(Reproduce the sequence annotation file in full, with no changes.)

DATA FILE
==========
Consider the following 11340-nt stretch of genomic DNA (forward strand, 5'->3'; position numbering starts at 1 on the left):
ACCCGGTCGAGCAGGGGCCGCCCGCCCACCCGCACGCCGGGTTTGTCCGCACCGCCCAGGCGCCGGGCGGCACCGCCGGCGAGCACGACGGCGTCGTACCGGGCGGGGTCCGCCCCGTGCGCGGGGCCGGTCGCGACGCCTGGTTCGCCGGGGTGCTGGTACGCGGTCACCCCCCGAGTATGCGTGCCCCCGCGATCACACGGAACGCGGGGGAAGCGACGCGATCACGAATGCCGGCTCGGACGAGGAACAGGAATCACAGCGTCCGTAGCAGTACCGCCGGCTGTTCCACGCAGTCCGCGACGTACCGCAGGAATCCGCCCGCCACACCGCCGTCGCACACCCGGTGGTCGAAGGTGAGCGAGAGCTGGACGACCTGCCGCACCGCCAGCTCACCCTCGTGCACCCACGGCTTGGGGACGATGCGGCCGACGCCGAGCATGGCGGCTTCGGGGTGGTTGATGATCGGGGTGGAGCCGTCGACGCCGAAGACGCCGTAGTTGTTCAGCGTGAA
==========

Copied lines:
Consider the following 11340-nt stretch of genomic DNA (forward strand, 5'->3'; position numbering starts at 1 on the left):
ACCCGGTCGAGCAGGGGCCGCCCGCCCACCCGCACGCCGGGTTTGTCCGCACCGCCCAGGCGCCGGGCGGCACCGCCGGCGAGCACGACGGCGTCGTACCGGGCGGGGTCCGCCCCGTGCGCGGGGCCGGTCGCGACGCCTGGTTCGCCGGGGTGCTGGTACGCGGTCACCCCCCGAGTATGCGTGCCCCCGCGATCACACGGAACGCGGGGGAAGCGACGCGATCACGAATGCCGGCTCGGACGAGGAACAGGAATCACAGCGTCCGTAGCAGTACCGCCGGCTGTTCCACGCAGTCCGCGACGTACCGCAGGAATCCGCCCGCCACACCGCCGTCGCACACCCGGTGGTCGAAGGTGAGCGAGAGCTGGACGACCTGCCGCACCGCCAGCTCACCCTCGTGCACCCACGGCTTGGGGACGATGCGGCCGACGCCGAGCATGGCGGCTTCGGGGTGGTTGATGATCGGGGTGGAGCCGTCGACGCCGAAGACGCCGTAGTTGTTCAGCGTGAA